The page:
For the longest time, I was completely unsure if I liked or hated Toothgrinder’s last album “Nocturnal Masquerade.” There were elements I liked, and others that I didn’t. The band were heavy and yes fairly technical. This certainly gave them the tag as being progressive metal. I wasn’t always sure how accurate that description was. And now they have released the follow up “Phantom Amour” which does not clarify my confusion.
In fact, “Phantom Amour” is even more all over the place than the last album. The band has added a mellower side akin to Deftones which even includes a bit of a funkier side at times. Normally, I am all for a band to explore. The problem is that Toothgrinder sound more like they are looking for a sound that works rather than expanding on one that they already have.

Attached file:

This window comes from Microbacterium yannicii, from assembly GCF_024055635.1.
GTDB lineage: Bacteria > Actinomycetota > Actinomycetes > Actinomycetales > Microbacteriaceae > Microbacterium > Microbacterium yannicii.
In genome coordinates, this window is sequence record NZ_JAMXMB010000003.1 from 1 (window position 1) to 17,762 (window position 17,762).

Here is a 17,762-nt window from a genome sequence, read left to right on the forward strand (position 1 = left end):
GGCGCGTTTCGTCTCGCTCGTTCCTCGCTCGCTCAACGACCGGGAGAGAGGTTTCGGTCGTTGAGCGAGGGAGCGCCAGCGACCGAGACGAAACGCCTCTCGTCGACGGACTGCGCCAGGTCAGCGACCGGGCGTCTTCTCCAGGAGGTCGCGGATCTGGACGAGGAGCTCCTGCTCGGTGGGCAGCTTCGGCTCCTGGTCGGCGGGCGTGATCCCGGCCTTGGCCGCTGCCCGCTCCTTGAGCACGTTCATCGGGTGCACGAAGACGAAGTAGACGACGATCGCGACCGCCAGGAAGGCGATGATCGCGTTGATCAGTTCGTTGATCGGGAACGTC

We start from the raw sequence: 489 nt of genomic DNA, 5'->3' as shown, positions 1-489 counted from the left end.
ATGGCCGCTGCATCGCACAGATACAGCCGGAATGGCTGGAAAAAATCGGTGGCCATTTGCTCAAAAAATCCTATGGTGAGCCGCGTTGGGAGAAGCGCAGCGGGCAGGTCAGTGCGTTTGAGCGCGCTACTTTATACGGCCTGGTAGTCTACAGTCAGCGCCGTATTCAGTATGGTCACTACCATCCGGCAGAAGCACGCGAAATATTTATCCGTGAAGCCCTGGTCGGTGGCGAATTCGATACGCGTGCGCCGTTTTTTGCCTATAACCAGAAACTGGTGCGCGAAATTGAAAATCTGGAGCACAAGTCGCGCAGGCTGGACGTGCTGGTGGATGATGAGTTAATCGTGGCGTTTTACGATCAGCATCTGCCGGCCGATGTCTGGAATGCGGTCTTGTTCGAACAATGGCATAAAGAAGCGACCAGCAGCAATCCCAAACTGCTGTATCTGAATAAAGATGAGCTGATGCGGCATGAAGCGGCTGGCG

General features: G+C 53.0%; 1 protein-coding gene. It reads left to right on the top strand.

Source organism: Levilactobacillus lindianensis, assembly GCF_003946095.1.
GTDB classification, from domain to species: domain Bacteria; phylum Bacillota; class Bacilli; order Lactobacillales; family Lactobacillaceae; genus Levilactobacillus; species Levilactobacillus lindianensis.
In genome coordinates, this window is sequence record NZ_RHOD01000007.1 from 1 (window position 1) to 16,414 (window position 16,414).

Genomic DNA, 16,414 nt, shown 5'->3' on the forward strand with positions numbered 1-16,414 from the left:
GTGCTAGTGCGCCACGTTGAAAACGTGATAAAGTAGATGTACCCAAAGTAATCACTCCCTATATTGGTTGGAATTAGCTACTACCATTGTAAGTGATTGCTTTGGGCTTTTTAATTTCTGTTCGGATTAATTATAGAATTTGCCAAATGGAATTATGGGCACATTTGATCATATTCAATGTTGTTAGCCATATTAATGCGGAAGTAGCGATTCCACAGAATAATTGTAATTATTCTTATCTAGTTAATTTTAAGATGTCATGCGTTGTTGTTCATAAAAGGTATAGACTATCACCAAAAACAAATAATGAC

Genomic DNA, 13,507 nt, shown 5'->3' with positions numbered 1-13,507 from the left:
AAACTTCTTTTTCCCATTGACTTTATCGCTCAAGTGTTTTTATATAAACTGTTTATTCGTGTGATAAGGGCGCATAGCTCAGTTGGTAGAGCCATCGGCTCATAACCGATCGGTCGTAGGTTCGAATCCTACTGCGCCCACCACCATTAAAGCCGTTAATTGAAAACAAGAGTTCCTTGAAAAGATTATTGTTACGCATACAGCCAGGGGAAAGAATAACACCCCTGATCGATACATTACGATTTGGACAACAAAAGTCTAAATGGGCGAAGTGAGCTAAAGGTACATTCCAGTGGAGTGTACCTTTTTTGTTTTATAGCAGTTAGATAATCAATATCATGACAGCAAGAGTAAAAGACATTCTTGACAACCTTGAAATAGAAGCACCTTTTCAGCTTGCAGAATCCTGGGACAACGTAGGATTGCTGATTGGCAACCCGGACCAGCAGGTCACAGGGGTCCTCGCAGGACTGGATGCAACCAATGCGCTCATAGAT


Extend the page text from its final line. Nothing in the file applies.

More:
The album has a lot of catchy songs like “HVY” and “Let it Ride” but when they go for a catchier sound, they seem to lose any depth. Worse still, the title track harkens back to 90s rap metal. Hey, if you like that shit, go for it. It sounds silly as fuck and often the lyrics on the album get a little simplistic. That is a bit odd since the band was influenced by Stephen King’s “On Writing.” Honestly, some tracks could have used more writing time.
On the plus side, songs like “Jubilee,” “Paris,” and “Snow” have a LOT of depth to them. So there is a lot of potential with Toothgrinder and THAT is why I keep trying their last album and this album. When they get it right, they really get it right. The problem is that it can be a fleeting moment within a song or a full track here and there.
Maybe when Toothgrinder find a foundation to their sound, they can build on that. For now, they seem to be building separate pieces to a sound and not quite figuring the best way to join them together. “Phantom Amour” has good moments that are worth listening to, provided the listener can follow the band’s whims. For now, I’ll give this young band the benefit of the doubt and see what they do next.
- The Shadow
- Let It Ride
- Phantom Amour
- Facing East From a Western Shor
Label: Spinefarm Records